Oxenfree is more an interactive story rather than a video game. Sure, there are elements of a 'gameplay', but for the most part, you will be working out the story and not worrying about the game. This post is heavy with spoilers, so if you need a shorter reaction - I liked it very much, thought it was AWESOME, and so you should go play it.
Now that we can continue, let's delve proper and deep into the game. Oxenfree is about a bunch of school kids who sneak onto an island one night to party (read drink alcohol and do other teenager things). The primary protagonist is Alex, a blue-haired girl. She meets her half-brother Jonas and her best-friend Ren on the last ferry to Edwards Island, where the game takes place. The gameplay follows the characters speech through interactive bubbles that popup on top of Alex. Most of them have the form of a choice, where the selected bubble makes a difference in how other characters view and feel about Alex, and affects the later parts of the game.
Once started, I immediately felt a distrust towards Ren, who insists on checking out some shady caves with elements of supernatural thrown in. But as the game progressed, my suspicions were instead turned towards Jonas, who had just turned up from nowhere. The fragile relationships of teenagers is well captured within the game, and for once, the story felt satisfying. Most of the game is about discovering the phenomenon on the island. As soon as things start to feel monotonous, there is enough variation and science fiction thrown around to make it very interesting. For example, the way time loops work in the story line is pretty amazing. The horror and creepy elements also work well.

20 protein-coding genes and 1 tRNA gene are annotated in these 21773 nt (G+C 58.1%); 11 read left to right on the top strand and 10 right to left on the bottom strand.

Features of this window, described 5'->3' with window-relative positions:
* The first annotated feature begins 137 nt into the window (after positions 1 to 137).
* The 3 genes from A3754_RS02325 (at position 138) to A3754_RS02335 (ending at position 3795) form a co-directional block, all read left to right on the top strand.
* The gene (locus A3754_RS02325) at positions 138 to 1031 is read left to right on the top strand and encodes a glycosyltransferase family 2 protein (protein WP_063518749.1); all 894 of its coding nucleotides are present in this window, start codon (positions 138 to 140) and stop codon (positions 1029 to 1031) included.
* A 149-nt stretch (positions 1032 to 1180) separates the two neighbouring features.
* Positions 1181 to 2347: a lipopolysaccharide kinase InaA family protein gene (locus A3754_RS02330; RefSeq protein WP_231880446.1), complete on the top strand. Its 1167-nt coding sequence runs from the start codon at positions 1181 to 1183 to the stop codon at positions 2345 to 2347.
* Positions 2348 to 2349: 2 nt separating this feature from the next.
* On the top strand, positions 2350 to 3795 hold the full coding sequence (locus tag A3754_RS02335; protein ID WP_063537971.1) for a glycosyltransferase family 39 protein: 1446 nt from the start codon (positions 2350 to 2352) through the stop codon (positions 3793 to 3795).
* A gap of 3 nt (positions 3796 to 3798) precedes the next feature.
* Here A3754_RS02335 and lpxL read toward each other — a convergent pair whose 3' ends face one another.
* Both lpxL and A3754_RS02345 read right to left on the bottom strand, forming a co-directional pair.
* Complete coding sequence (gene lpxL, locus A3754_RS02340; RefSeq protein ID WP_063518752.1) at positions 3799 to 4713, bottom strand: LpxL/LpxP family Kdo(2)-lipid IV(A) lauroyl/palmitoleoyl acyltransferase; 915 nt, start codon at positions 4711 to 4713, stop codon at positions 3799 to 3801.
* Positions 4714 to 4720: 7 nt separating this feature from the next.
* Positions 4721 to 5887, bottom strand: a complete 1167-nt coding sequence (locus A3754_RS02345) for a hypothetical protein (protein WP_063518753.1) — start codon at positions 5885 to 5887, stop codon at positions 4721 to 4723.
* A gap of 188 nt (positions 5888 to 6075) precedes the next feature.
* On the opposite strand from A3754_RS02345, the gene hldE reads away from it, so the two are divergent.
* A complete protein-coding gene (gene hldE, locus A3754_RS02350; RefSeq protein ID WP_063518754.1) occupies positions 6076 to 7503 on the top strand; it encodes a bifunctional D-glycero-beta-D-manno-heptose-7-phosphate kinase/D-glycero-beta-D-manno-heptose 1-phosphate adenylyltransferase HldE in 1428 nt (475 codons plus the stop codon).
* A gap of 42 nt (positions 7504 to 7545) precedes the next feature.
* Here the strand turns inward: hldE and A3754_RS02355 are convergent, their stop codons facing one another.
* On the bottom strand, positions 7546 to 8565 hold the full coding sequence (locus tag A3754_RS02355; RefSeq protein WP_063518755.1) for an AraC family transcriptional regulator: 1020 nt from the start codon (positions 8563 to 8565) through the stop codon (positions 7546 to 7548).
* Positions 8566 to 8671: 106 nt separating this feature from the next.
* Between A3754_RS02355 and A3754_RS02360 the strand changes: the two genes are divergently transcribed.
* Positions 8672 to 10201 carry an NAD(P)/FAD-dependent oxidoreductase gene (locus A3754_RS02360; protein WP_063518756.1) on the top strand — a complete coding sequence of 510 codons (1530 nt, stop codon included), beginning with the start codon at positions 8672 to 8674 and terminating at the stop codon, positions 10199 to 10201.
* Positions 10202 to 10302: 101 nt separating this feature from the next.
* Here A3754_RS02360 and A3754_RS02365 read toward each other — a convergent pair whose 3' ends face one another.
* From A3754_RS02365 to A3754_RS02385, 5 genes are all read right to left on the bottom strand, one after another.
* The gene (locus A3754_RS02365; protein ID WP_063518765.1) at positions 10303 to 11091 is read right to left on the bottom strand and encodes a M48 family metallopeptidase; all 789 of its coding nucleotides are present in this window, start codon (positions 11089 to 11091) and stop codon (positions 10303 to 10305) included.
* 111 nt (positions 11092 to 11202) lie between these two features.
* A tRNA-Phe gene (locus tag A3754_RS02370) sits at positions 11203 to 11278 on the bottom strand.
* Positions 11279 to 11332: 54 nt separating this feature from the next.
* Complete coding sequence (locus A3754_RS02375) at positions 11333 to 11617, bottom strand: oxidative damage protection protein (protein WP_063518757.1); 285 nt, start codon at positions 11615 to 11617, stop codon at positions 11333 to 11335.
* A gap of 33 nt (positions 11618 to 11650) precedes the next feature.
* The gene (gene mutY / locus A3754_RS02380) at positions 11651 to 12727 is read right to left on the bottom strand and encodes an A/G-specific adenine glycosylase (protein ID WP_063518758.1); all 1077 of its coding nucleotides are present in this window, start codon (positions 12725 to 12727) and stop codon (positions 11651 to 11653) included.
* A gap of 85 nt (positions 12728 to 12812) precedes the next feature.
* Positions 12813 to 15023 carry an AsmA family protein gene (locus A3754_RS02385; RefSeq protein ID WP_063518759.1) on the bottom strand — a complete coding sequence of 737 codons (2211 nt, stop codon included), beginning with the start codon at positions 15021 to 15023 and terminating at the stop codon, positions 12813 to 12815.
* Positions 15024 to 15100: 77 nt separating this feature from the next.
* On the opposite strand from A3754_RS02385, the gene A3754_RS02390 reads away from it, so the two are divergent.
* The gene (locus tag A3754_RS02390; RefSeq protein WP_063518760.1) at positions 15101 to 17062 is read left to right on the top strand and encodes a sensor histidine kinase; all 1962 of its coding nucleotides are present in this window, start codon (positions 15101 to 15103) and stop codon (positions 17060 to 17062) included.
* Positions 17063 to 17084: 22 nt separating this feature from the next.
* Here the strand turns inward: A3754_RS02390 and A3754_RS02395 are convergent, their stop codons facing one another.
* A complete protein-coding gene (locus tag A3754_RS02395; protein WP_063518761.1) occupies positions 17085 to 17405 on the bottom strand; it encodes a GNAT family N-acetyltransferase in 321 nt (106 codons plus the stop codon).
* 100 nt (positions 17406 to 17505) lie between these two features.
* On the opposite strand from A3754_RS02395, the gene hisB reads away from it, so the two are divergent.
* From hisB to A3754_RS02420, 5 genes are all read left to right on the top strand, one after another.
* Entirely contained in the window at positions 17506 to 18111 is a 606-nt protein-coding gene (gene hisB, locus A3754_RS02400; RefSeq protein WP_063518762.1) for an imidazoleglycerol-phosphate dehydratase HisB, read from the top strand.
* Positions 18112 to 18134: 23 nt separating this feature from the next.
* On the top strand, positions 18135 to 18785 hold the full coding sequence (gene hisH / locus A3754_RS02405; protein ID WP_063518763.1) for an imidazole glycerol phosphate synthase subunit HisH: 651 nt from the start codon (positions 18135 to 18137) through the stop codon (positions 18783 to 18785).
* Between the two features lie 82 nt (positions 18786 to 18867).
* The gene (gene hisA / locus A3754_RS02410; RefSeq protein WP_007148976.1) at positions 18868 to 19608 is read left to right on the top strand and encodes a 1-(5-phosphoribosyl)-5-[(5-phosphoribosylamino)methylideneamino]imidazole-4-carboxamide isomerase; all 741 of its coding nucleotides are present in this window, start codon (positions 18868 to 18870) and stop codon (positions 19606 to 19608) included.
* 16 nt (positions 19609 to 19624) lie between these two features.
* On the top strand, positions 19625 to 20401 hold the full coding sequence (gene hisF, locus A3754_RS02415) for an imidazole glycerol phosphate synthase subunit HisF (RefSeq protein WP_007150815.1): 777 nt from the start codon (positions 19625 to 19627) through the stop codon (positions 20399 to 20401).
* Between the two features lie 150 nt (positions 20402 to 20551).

Perhaps the greatest strength of Oxenfree is its lack of cut-scenes to progress important information and elements of the story line. The gameplay and conversations feel free (even though they are not) and the story is quite well set. My one beef with the game was its ending - I did not like it. I got the 'goody-two-shoes' ending, which meant everyone was saved and the ghosts, or whatever beings they were, just left. I later found out that this was one of the possible endings. The other, and more likely, ones were far too realistic. Which included leaving one of the other people behind, essentially sacrificing them or sacrificing yourself.
Overall, I think the game deserves the high praise it has received, and I will be recommending it to everyone. Takes about 5-8 hours in a day. So a weekend adventure.